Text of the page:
When Pope Francis tells the world that it is better to be an atheist than a hypocritical Catholic, he is using the incredulous folks as the bar for what is usually seen as immoral or sinful. But here we are, post-backhanded compliment, and the world seems to be rushing to give him more progressive legitimacy.
"Wow, you're old, Mom." Ever since I turned 50, a scant three years ago, my kids have uttered this out loud many, many times, as if I need convincing of the fact. I don't necessarily feel that I'm in my 50s, most of the time. But when I hear people saying that 50 is the new 40, it makes me laugh out loud.
My Jamaican grandparents came to Canada in 1967. My entire life, the Jamaican-Canadian trajectory story from their humble Caribbean beginnings, to the United Kingdom where they met as students, and finally to Canada with their four young children for opportunities they could not afford in Jamaica, has been etched into my conscience as a constant reminder of how far our family has come.
More than anything, I want this government to get real about managing health care. Media has a key role to play in that. Like it or not, media informs our perception of reality. Media shapes how and what the public talk about. That influences government priority. And that is why balanced journalism must be protected.
If the government can take my family's cards and deny us our heritage because they do not like the cost, then they can take anyone's card, deny anyone's heritage and human rights, whenever they deem the commitment to be more than they had initially bargained for.
In re-opening NAFTA, President Trump runs the risk of falling into the same kind of black hole created by Smoot-Hawley 87 years ago. Millions of Americans eventually lost everything after having been sucked in by their government's predictions of prosperity -- much in the same way as they are being sucked in today.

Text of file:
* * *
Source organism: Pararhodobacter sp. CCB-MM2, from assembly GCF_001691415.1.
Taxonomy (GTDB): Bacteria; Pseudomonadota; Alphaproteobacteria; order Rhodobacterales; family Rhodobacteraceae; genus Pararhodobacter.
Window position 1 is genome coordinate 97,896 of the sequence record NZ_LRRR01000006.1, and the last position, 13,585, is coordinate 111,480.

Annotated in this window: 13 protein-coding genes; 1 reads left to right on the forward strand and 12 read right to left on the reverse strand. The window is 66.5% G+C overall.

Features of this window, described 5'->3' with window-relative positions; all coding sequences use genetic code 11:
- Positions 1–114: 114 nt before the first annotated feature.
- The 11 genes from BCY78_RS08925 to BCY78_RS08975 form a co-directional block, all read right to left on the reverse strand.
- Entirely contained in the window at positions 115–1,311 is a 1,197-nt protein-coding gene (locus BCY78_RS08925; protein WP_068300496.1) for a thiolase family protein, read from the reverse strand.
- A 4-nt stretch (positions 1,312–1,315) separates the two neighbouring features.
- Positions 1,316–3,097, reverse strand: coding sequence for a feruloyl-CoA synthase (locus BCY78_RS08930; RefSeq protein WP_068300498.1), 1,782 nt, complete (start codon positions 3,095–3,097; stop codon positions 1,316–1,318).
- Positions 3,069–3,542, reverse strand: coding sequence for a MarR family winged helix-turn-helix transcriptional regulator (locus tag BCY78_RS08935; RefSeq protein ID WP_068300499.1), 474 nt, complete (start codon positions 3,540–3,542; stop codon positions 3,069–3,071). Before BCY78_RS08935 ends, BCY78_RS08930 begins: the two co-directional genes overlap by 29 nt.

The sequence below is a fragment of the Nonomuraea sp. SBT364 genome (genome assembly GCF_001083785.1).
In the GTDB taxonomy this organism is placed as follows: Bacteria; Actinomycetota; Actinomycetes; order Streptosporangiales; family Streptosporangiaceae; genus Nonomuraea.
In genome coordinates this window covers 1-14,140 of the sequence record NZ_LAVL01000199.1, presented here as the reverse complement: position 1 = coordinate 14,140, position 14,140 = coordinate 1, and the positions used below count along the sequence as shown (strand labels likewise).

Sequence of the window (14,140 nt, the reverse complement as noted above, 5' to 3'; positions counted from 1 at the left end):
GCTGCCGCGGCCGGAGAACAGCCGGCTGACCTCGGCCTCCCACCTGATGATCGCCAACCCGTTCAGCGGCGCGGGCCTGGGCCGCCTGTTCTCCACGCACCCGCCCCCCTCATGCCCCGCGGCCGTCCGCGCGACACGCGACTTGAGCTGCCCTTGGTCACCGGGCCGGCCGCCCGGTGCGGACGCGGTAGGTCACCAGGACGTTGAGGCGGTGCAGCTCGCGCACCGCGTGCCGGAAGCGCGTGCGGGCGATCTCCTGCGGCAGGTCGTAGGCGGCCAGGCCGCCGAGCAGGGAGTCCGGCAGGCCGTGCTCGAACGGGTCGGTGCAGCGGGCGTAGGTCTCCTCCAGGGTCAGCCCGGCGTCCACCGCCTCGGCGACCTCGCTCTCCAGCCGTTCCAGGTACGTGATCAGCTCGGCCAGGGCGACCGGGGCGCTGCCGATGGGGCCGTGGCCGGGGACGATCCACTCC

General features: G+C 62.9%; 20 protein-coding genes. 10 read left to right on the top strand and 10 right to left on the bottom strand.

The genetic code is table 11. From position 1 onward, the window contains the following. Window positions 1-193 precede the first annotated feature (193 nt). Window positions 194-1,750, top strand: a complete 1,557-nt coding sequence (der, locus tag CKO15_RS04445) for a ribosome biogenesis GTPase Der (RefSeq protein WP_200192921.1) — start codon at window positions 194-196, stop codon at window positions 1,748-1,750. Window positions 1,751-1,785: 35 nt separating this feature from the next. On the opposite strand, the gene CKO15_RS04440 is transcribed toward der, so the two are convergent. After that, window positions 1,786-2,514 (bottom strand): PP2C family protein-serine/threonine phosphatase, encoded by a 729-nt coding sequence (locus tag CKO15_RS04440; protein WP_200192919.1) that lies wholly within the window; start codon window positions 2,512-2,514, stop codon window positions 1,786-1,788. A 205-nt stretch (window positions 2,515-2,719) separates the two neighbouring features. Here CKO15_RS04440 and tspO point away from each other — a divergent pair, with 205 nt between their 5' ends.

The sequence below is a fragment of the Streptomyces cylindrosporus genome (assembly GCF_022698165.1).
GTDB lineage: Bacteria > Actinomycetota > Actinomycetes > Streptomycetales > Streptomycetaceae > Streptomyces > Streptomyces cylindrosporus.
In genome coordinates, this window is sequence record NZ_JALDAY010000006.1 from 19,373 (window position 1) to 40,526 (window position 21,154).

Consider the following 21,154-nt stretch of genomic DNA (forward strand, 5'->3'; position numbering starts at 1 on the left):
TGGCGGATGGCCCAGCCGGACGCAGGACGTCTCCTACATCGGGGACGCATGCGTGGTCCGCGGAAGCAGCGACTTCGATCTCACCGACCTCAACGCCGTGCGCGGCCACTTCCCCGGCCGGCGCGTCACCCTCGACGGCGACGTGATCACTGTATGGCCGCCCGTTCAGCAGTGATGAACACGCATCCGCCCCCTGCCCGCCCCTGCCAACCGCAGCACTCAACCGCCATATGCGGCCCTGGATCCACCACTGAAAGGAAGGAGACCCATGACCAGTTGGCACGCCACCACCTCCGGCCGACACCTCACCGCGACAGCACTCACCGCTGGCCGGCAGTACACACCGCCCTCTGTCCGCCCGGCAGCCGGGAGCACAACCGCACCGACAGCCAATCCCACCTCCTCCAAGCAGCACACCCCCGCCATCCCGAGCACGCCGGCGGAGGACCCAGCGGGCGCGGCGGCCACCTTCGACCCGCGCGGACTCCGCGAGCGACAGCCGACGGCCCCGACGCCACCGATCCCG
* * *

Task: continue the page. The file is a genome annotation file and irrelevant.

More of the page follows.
I've come to Somalia with World Vision, to meet children living on the brink of famine. The United Nations issued the warning last week. If the rains fail again, and if international aid is not taken, Somalia could see a repeat of the 2011 famine which killed more than 250,000 people.
On January 20, 2017, producers for the CBC program Marketplace printed t-shirts containing racist logos and mottos, including "white power" and "white pride world wide [sic]," and hired a middle-aged white man to stand on a Toronto street to peddle the t-shirts and yell racist slogans.
It's getting pretty frustrating having to tell people, especially white people, what racism looks like. As a black woman, it's heartbreaking to see how such incidents are handled and how they are reported and discussed in the media. Most frightening, is the direction in which Canada is going regarding race relations.
They launch crusades of violence against the easiest of targets: the racialized Other, the immigrant, the slum dweller, the refugee. They promise a return to a Utopian past at the expense of their chosen scapegoats - each one of a certain colour, geographic origin or religion - only to guarantee an impoverished future for us all.
Since Justin Trudeau became prime minister, I estimate that there have been over 56,000 "police reported incidents" of cannabis possession in Canada. Note that these are not cases where people are being arrested for a more serious crime, and the police also find a joint in their pocket. These are "federal statute incidents reported by police, by most serious offence."